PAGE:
Thank you for pointing this out. I go into detail in my book (Rejected, Shamed, and Blamed), videos, etc, that what is called codependency may actually be the trauma response of fawn/submit; conditioned enmeshment, etc, as revealed by my original Family Systems research on what I ended up naming ‘family scapegoating abuse’ (FSA). I have now amended this article to make that clear in the quiz.

  2. andrew

    Dear Rebecca, I have been signed up for a long time now thank you. I can’t wait to receive your book as work on this subject is sparse and understanding the dynamics and effects of family scapegoating abuse is so crucial to recovery. I am based in the Far East so there is a 1 month delay for free delivery from The book Depository so i am waiting patiently. My wife is trauma informed psychotherapist who often guides her clients to your articles and website depending on appropriateness. She is also looking forward to reading your work which will help her better understand and support her scapegoated and cptsd clients.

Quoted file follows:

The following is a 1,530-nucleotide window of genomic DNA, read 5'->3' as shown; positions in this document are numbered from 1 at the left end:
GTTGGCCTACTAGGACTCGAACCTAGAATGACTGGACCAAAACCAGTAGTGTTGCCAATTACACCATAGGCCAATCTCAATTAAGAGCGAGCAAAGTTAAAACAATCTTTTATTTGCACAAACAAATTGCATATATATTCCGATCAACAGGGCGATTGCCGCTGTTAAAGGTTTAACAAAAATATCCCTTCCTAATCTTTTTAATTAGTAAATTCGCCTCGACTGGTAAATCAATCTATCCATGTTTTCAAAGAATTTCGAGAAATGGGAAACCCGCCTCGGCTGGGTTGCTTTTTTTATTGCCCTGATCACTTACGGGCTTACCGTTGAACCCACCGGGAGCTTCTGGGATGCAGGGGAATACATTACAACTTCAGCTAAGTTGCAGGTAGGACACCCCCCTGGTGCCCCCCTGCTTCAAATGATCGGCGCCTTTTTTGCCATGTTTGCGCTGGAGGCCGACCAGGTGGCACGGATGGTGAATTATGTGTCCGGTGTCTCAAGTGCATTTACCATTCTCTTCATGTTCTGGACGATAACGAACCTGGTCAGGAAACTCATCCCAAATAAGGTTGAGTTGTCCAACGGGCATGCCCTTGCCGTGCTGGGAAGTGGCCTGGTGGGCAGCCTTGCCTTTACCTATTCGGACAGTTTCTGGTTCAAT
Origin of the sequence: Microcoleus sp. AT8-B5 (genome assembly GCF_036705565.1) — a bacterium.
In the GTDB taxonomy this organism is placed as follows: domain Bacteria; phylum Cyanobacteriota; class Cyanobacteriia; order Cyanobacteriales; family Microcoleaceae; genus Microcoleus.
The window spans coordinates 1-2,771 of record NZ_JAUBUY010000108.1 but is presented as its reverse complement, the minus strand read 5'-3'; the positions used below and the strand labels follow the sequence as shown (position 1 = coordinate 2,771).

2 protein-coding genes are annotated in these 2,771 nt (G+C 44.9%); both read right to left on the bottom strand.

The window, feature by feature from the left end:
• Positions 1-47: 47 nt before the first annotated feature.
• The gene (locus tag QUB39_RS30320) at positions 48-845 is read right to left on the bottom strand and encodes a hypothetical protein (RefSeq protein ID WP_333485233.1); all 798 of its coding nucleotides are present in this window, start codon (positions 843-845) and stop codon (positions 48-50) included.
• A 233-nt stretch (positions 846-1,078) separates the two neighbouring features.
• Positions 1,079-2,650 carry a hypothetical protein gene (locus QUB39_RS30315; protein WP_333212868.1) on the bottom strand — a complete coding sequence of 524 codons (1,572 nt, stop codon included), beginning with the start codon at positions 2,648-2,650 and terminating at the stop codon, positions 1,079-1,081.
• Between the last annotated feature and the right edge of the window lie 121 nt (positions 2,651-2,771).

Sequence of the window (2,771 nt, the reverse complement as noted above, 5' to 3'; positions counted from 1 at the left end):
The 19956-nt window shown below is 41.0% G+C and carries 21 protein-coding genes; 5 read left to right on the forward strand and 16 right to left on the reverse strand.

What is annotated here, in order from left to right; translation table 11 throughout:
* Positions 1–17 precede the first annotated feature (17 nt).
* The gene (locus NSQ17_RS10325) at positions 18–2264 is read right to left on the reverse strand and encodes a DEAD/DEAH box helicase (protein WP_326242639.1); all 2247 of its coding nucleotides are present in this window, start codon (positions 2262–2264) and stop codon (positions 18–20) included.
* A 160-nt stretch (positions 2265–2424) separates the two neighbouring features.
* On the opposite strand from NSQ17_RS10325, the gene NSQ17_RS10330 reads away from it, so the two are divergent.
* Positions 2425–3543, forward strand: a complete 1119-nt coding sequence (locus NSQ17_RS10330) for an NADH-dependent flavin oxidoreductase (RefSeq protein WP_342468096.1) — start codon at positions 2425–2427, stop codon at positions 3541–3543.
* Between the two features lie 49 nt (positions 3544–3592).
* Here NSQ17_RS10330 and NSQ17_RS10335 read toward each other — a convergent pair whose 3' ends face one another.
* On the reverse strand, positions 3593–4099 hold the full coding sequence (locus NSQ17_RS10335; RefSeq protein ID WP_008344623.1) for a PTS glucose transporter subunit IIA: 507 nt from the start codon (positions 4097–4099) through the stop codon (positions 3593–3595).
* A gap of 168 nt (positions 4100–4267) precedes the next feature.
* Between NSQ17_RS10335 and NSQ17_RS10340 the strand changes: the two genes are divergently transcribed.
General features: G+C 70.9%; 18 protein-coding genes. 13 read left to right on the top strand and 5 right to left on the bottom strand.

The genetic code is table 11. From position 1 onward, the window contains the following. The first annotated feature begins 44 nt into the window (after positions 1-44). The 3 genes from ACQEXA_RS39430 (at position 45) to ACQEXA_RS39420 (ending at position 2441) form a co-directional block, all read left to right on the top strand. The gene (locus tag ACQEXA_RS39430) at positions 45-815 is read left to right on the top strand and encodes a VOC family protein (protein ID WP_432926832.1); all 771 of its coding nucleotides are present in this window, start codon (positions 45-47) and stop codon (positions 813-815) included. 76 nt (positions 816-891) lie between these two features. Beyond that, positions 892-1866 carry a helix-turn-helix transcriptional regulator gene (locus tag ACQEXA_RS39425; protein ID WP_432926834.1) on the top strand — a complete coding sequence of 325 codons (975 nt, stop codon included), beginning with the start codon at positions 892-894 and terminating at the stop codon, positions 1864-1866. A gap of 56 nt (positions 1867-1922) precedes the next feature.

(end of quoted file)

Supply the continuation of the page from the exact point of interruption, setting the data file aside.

Thanks again.

  3. L72

    Wow! I can’t believe how much your quiz covers a lot of what’s going on with my situation. Reading it was validation. I just found you today. I have a lot of reading to do!
    Thank you for putting in the work (your research, your published work) all of your efforts will help those in the muck.

    Not sure what you intended for getting the word out there, but a sure fire way of doing it is an AMA (ask me anything) on the site Reddit. It can connect you to communities in much need of your work.